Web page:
Misconduct biased fluid resuscitation studies

Published on February 20, 2013 at 9:15 AM · No Comments

By Eleanor McDermid, Senior medwireNews Reporter

There are "serious safety concerns" associated with the use of hydroxyethyl starch for fluid resuscitation in critically ill patients, say the authors of a meta-analysis in JAMA.

Its use increased patients' risk for renal injury and mortality, but only after exclusion of studies by a German investigator, Joachim Boldt, accused of ethical and scientific misconduct, report Ryan Zarychanski (University of Manitoba, Winnipeg, Canada) and co-workers.

"The clinical use of colloidal starch solutions, including hydroxyethyl starch, has increased despite their higher cost relative to crystalloid solutions, lack of evidence of their clinical superiority, and pervasive safety concerns," writes the team.

Colloid use has even been incorporated into clinical guidelines, but many of these are now under review following the retraction of a number of papers by Boldt, including some with evidence of data fabrication.

Zarychanski et al included 38 trials in their meta-analysis, seven of which were published by Boldt. In this analysis, which included data on 10,880 patients, use of hydroxyethyl starch was associated with a nonsignificant 1.20% absolute increase in mortality risk.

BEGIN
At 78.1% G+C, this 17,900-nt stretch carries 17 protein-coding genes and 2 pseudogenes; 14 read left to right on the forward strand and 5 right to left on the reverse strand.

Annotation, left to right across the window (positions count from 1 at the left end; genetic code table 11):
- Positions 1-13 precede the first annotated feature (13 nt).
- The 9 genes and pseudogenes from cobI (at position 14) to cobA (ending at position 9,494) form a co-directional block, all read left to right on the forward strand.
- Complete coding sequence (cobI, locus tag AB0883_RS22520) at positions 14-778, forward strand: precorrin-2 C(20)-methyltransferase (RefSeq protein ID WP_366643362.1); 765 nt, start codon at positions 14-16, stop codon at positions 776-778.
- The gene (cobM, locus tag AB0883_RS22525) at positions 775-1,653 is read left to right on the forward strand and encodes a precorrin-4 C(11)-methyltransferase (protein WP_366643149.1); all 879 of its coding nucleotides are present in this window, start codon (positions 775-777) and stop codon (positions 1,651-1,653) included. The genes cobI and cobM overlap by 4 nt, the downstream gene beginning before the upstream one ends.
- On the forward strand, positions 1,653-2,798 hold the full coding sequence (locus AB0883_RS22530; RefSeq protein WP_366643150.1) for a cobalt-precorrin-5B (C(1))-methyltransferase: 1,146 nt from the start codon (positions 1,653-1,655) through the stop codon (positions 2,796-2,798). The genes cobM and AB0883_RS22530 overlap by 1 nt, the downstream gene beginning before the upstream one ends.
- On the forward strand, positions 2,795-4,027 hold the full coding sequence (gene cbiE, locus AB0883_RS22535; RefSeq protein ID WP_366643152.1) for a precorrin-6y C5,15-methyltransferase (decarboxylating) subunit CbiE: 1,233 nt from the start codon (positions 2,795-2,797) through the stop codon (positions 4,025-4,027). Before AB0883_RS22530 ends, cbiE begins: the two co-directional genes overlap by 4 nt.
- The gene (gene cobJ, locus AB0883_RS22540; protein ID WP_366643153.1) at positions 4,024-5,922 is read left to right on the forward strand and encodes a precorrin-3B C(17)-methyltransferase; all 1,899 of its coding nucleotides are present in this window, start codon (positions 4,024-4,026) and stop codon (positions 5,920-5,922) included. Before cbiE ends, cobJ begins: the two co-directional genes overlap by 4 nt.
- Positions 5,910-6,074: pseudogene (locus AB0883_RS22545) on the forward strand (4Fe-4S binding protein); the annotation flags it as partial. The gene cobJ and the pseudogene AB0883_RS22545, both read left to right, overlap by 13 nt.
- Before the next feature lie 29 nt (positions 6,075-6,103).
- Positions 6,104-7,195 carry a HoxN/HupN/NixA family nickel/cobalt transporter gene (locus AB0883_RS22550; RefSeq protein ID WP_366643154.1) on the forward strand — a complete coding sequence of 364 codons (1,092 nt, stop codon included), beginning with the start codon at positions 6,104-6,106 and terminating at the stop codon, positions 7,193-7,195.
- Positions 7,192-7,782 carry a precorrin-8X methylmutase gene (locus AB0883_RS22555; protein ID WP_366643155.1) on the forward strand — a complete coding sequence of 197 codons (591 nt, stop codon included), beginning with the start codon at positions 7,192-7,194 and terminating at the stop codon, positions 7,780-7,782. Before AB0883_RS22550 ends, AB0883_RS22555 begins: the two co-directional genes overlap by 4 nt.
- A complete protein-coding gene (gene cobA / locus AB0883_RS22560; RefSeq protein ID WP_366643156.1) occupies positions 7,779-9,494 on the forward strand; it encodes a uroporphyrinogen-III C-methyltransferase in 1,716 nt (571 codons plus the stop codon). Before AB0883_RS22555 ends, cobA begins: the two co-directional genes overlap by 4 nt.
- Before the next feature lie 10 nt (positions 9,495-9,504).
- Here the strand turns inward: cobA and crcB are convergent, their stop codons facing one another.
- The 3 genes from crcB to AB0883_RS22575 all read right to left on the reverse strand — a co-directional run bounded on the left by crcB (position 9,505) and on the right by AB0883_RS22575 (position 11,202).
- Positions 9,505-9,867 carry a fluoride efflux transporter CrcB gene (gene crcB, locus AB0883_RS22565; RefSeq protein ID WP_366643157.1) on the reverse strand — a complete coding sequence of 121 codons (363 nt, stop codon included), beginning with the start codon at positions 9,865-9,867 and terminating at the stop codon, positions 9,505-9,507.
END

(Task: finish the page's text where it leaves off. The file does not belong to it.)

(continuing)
But after the researchers excluded the Boldt studies, leaving them with data on 10,290 patients, the mortality risk associated with hydroxyethyl starch use rose to a significant 1.51% absolute increase. There was also a 5.45% absolute increase in renal failure risk and a 3.12% rise in use of renal replacement therapy.

The seven Boldt trials were not retracted, because they predated the period of investigation, and they did not report reduced mortality with hydroxyethyl starch use. However, the findings were neutral, whereas those of the other trials in the analysis found an increased mortality risk with hydroxyethyl starch, and Zarychanski et al found significant heterogeneity between the two groups of trials. Removing the Boldt trials increased the overall strength of evidence grading from low to moderate, they say.

In an editorial accompanying the study, Massimo Antonelli and Claudio Sandroni (both from Università Cattolica del Sacro Cuore, Rome, Italy) highlight the importance of continually reviewing guidelines in the light of new information. "With the inclusion of studies by Boldt et al, the medical community might reasonably have concluded that use of hydroxyethyl starch was not inappropriate," they say.

But they also point out that the study "does not add direct evidence to inform the long-standing controversy about colloids vs crystalloids," because of the wide range of hydroxyethyl starch comparators used in the included trials.

"This observation is not a limitation of the study, but rather of the current literature," they say, adding that large randomized trials will be needed to address the issue.

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